Hey IH, thanks for your encouraging words. We know that with time we can make a huge success of our investing and like you say, in 5 years time (when some people’s investing journey is just beginning) we can make a huge difference. We think of it as a good starting block.

  5. Dividend Diplomats

    Great month! As IH said above, those are some impressive numbers as a first year DGI investor. Keep up the amazing work here.

    Bert

    1. Dividends Down Under Post author

      Hey Bert,

      Thanks for your comment 🙂 We are really lucky to be starting so young (like yourselves), we’re really excited to see what we can achieve in 10 years time.

  6. DivHut

    Nice passive income for the month of March and great average monthly income as well for just starting out on your journey. Time will be your best ally in generating a meaningful passive income stream and starting at your age give you a great advantage. Thanks for sharing.

    1. Dividends Down Under Post author

      Hey Divhut, thanks for coming by. We’re pleased with how much we have received so far in the year, we have to start somewhere and this is a good start for us. If we can focus on the long term, then we will be able to achieve great things in time.

  7. Pingback: Saving for the future: March | Dividends Down Under

  8. James

    What are your thoughts on the dividend ETF HVST to ensure a dividend each month or have you ruled out investing in ETFs?

    1. Dividends Down Under Post author

      Hi James, thanks for your comment, it’s always great to see a new name.

      We haven’t ruled out ETFs, I think one day we might invest in an S & P 500 ETF such as IVV. I don’t mind that we don’t get payments in certain months (at the moment), recently I have actually identified companies/REITs that do pay in those empty months so at some point down the road we’ll have every one covered.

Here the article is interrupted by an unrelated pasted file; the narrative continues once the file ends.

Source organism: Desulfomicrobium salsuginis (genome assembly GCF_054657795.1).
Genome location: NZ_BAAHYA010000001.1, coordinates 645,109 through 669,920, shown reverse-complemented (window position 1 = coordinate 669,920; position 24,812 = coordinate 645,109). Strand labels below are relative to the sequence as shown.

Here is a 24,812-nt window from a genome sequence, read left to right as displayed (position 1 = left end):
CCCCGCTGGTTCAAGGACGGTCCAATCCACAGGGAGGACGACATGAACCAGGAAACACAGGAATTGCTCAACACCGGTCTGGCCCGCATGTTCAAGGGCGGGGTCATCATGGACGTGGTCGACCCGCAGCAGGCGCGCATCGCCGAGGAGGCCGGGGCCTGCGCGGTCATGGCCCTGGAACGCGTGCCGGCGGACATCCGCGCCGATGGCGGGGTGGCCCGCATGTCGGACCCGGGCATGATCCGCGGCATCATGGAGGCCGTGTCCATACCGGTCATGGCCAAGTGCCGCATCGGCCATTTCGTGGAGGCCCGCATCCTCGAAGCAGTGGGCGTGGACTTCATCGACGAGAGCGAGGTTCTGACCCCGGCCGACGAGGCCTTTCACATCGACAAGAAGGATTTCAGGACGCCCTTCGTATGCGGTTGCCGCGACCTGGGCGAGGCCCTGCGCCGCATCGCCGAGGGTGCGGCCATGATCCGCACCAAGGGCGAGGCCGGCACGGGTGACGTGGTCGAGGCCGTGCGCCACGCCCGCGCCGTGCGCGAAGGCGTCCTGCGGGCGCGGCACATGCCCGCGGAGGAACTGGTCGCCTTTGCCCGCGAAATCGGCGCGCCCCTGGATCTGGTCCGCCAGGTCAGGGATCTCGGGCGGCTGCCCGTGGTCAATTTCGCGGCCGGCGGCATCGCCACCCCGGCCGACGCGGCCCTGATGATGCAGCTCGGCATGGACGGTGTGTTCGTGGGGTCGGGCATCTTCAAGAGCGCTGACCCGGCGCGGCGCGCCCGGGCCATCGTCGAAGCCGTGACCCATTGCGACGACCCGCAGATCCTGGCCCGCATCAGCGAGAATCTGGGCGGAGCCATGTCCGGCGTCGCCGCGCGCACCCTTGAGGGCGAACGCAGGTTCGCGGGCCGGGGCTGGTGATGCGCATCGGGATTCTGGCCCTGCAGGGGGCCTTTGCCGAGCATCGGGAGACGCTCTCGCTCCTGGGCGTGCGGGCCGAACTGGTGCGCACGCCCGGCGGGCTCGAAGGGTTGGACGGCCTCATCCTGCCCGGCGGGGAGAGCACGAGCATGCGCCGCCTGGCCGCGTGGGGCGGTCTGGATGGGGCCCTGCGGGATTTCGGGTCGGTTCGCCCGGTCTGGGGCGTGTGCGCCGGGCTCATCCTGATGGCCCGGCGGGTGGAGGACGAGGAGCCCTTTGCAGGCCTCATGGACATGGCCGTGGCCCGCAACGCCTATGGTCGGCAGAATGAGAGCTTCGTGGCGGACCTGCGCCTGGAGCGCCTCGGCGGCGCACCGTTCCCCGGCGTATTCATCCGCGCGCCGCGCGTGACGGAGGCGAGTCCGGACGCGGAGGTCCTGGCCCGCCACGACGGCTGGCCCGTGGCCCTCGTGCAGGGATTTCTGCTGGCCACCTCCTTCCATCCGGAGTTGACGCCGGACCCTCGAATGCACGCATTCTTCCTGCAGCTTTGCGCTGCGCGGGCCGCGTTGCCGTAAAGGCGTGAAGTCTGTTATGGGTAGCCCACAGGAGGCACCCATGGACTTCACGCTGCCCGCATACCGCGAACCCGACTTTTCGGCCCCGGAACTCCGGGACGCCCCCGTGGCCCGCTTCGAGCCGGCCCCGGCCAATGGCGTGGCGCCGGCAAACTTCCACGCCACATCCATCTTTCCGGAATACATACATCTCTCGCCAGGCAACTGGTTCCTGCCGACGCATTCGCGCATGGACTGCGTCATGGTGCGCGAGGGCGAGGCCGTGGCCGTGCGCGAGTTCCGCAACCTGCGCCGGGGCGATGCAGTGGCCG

Regarding ETFs (and any index/fund type investment) for us it’s mostly the underlying breakup. HVST isn’t an index fund but I’d rather cherry pick for us some holdings like Macquarie & CSL than also get (in my opinion) not-so-great investments like Woolworths as part of the package.

  9. Pingback: Dividend update: April | Dividends Down Under

  10. Jef Miles

    Liking the amount of comments your getting on the site as a side note although see you’re getting some fairly consistent growth 🙂

    Keep up the good work guys!

  11. ZJ Thorne

    I would be interested in knowing how much money you had to put in to stocks to start seeing returns like this. I just don’t comprehend yet how much money it takes to build this sort of nest egg.

    1. Dividends Down Under

      Hey ZJ, thanks for commenting 🙂

      It really depends on the stocks you invest in. Say you invest $1k in a company whose yield is 6% and pays its divided twice each year, then each payment would be 3%. So a $1k investment would pay $30 each half year. All different types of companies have different yields and pay quarterly, half-yearly, every month or annually.